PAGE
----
Countless families and businesses have been impacted by wildfires, floods and tornados this season. In many cases, property has been damaged or completely destroyed, resulting in widespread casualty losses. The tax treatment of these losses is certainly far from anyone’s mind at the moment, but with tax filing season just beginning, it’s important to understand what amounts taxpayers may be entitled to deduct.
Individual taxpayers face certain hurdles when it comes to casualty losses, which for federal income tax purposes are defined by the Internal Revenue Service as losses that “result from the damage, destruction or loss of property from any sudden, unexpected event,” such as wildfires.
The first major hurdle is determining the amount of the loss. IRS Form 4684, Section A, walks through the calculation process step by step, but generally speaking, the loss is:
- The lesser of the property’s adjusted basis (typically original cost, adjusted for improvements and in certain cases, depreciation) prior to the casualty or the decrease in fair market value as a result of the casualty.
- Reduced by the amount of any insurance, salvage value or other reimbursements that have been received or are expected to be received.
- Further reduced by $100 for each casualty loss (for example, loss due to wildfires would count as one casualty loss).
The second hurdle, and perhaps the greatest, is that casualty losses for individuals are reported on Schedule A of Form 1040 as an itemized deduction and are subject to a very specific limitation. Only those losses that are greater than 10 percent of a taxpayer’s adjusted gross income (AGI) (line 37 of Form 1040) may be deducted. This limitation is applied after the loss calculation and $100 reduction noted above.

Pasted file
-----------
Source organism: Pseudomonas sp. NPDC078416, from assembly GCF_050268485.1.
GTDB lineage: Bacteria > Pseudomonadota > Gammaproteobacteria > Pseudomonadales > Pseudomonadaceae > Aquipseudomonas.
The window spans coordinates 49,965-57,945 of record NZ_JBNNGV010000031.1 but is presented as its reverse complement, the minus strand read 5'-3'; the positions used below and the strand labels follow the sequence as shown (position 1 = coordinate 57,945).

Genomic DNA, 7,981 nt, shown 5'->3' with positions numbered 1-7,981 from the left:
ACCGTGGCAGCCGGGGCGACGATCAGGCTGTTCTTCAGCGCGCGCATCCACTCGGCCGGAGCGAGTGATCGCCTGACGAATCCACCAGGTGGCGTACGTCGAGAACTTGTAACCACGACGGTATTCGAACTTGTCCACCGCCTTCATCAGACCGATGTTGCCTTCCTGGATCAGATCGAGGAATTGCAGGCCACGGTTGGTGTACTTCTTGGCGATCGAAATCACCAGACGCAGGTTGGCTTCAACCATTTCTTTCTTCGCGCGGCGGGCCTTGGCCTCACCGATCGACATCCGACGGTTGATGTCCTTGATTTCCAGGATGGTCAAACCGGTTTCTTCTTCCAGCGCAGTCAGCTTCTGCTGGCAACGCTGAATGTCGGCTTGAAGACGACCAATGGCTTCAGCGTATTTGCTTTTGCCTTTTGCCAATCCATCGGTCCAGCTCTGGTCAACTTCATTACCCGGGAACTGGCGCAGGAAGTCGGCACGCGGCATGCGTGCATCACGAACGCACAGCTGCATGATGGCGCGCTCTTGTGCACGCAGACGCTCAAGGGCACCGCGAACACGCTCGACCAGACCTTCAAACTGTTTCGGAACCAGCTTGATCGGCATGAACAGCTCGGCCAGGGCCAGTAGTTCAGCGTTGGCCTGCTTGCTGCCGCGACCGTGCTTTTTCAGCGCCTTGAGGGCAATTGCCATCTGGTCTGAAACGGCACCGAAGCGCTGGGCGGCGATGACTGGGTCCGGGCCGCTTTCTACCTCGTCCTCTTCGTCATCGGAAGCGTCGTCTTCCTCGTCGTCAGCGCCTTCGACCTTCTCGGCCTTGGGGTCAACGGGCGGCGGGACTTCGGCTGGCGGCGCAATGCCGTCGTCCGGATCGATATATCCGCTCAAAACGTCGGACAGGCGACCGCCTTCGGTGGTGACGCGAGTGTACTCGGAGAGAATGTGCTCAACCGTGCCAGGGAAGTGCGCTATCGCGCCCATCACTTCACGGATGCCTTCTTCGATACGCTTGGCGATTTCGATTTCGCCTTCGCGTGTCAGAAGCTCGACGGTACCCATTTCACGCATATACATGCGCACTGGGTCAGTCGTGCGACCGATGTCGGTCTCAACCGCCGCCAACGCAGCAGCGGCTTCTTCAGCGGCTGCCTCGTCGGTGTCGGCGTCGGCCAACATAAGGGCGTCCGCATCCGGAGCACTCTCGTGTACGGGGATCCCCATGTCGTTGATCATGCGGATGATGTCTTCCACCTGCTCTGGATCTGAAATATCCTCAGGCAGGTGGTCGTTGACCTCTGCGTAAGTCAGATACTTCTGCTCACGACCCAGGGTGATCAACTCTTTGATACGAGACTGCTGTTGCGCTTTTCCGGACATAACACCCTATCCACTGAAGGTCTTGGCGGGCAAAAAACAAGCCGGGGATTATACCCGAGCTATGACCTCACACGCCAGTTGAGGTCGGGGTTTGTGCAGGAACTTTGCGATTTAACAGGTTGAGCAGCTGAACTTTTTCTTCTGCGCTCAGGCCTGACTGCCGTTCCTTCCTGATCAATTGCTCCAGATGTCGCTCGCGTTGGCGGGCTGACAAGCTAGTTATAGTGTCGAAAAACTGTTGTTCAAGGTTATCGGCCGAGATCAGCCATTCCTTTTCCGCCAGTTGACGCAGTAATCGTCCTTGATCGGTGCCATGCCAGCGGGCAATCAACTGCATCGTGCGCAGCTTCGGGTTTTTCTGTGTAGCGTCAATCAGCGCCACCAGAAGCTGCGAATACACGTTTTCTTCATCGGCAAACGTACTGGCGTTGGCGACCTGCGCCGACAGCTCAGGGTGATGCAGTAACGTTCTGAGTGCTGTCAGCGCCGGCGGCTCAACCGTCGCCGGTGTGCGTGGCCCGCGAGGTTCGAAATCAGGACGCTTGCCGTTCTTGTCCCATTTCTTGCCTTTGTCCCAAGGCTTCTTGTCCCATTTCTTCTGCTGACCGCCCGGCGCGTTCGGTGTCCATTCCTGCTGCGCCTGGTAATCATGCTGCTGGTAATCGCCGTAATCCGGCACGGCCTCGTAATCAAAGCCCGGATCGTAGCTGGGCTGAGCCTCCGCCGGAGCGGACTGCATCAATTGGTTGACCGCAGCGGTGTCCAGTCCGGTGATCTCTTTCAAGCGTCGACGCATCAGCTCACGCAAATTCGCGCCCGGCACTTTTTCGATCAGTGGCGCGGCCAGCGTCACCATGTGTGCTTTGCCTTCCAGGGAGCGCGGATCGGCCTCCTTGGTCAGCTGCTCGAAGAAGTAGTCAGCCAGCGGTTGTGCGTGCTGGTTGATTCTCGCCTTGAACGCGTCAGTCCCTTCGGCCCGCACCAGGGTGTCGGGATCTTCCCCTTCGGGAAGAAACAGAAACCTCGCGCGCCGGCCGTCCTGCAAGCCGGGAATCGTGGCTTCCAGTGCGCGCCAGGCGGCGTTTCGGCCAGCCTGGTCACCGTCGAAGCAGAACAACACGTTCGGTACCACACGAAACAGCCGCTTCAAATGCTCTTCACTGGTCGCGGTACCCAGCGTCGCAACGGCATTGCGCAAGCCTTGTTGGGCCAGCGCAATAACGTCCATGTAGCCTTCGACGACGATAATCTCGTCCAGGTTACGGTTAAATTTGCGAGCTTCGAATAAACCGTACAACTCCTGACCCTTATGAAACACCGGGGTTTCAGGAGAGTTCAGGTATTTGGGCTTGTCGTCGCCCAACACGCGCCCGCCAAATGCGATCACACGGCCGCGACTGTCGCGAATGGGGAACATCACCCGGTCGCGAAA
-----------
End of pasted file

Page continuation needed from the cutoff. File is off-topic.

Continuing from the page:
The standard deduction for single filers in 2016 is $6,300, and for married couples filing jointly it is $12,600. This means that a taxpayer’s total itemized deduction amount, including the casualty loss, must be greater than the standard deduction to make it worth claiming. If the amount is not, it is better to stick with the standard deduction.
The guidelines are less stringent for individuals with casualty losses to income-producing property (rental property, for example) and for businesses with casualty losses, as the amounts are not subject to the $100 reduction per casualty and 10 percent AGI limitation. These types of losses are reported on IRS Form 4684, Section B, and then on IRS Form 4797. They generally follow the calculation above, except that if the property is completely destroyed, the fair market value computation is not considered.
Last month, Sevier County was officially declared a “Presidential Disaster Area.” As a result, taxpayers who suffered casualty losses will have the option of claiming those losses on the current or previous year’s tax return. Typically, this option allows taxpayers to expedite an anticipated refund. The IRS has issued guidance stating that taxpayers choosing to claim losses on an amended 2015 return should put the disaster designation “Tennessee, Wildfires” at the top of the form so that those returns can be prioritized. Since the wildfires occurred so close to the end of the year, this treatment may or may not make sense depending on specific circumstances.
While these are some of the points to consider related to casualty losses, there are other caveats and reporting requirements that are beyond the scope of this article. Contact your tax advisor for more information.
Originally printed in The Tennessean.